There are plenty of persuasive reasons to follow the way of Jesus of Nazareth. Absent from the list is the reason most often cited in the New Testament.
Throughout the various books of the New Testament, a central theme — perhaps the central theme — was that very soon the risen Christ would be coming again in glory to judge the living and the dead. It didn’t happen, of course. [UPDATE: Further down in this posting, I've catalogued some of the NT passages in question. I've also revised some of the arguments here in response to some good points made by commenter BobW.]
Nearly 2,000 years have passed. So far as we know, Jesus has yet to return. An article in today’s New York Times reminds us that even so, some Christians keep insisting that yes, Jesus is coming again — in fact, he might be here Any Day Now. Here’s an excerpt:
WORD spread quickly in some conservative Christian circles when Israeli troops captured the Old City of Jerusalem from Arab forces in June 1967. This was it: Jesus was coming.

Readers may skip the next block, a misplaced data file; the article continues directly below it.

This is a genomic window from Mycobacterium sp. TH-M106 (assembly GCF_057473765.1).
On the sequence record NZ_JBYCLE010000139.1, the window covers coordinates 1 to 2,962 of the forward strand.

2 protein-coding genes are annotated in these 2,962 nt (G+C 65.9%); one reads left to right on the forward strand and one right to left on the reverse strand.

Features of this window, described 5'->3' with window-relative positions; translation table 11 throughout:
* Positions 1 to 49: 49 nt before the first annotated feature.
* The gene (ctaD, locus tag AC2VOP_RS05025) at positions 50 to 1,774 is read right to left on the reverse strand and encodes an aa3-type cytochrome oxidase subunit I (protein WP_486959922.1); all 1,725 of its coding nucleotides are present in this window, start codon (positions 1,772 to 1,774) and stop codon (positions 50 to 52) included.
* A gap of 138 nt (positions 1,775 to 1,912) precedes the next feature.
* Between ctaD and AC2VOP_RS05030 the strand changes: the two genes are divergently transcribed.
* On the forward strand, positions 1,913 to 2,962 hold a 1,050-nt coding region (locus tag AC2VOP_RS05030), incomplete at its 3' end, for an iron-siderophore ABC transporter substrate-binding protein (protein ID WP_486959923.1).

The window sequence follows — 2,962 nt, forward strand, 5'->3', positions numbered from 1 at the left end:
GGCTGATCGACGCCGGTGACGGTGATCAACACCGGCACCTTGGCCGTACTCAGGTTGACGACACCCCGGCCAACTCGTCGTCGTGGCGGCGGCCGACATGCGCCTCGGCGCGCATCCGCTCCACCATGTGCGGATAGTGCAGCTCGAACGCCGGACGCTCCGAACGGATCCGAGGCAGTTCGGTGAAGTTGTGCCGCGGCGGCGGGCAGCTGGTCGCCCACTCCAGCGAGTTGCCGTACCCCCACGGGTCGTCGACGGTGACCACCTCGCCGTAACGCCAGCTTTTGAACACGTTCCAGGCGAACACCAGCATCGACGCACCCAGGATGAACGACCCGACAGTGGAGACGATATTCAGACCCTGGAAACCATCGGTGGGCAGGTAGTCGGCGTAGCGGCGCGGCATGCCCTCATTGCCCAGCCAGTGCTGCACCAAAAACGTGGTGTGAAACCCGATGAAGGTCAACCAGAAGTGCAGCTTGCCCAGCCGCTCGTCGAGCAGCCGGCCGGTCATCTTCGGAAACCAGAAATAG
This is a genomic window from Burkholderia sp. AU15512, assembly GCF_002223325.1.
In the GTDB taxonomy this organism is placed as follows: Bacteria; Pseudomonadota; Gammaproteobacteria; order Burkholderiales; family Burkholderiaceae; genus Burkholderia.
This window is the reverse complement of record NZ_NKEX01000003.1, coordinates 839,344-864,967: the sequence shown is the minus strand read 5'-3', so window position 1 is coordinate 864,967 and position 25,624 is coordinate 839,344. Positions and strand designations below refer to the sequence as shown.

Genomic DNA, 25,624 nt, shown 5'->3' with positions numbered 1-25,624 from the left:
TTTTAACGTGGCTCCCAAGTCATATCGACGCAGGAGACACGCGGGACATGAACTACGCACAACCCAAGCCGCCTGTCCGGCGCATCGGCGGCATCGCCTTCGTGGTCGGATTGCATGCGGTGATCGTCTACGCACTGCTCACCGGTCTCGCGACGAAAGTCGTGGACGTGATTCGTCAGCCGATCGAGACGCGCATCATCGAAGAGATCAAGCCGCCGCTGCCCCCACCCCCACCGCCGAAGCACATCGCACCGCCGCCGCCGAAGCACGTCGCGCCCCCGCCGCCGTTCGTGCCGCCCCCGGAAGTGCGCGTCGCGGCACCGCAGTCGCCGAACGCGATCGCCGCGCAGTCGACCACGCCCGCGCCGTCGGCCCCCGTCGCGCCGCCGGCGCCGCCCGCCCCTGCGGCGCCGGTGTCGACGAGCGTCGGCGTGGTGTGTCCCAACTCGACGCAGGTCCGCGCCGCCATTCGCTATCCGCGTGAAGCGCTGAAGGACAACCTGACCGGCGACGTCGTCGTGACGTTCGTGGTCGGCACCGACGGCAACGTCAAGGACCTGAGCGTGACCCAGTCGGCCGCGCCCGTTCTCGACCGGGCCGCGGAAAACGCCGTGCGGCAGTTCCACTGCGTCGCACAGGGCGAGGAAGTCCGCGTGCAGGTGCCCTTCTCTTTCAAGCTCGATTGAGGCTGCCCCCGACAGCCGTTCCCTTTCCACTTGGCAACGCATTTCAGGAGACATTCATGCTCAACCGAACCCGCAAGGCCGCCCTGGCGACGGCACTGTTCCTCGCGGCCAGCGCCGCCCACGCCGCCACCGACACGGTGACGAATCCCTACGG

But Jesus did not return that day, and the world did not end with the culmination of that Arab-Israeli war.
Neither did it end in 1260, when Joachim of Fiore, an influential 12th-century Italian monk calculated it would, nor in February 1420, as predicted by the Taborites of Bohemia, nor in 1988, 40 years after the formation of Israel, nor after the Sept. 11, 2001, terrorist attacks.
But after last week's devastating earthquake in Pakistan, coming as it did after a succession of recent disasters, the apocalyptic speculation, bubbled up again with impressive fervor on many Christian blogs, in some pews and among some evangelical Christian leaders.
Combined with fears of a global pandemic of avian flu, the calamitous flooding that followed Hurricane Katrina and last year's tsunami in Asia, the predictions of the end of the world are to be expected, religious historians said.
After all, Christians have been predicting the end of history since the beginning of theirs.
Michael Luo, Doomsday: The Latest Word if Not the Last, New York Times, Oct. 16, 2005 (paragraphing slightly edited for readability).
We can't categorically rule out that Jesus might return someday. But we have no reason to affirmatively think he's going to do so, apart from the predictions in the New Testament — and the track record of those predictions does not exactly inspire confidence.
Here are some of the New Testament passages that refer to Jesus's allegedly-imminent return; all emphasis is mine. First, from Matthew 24:3-6, 30-35 comes a saying attributed to Jesus that, perhaps more than any other, calls into question the credibility of the Gospel accounts: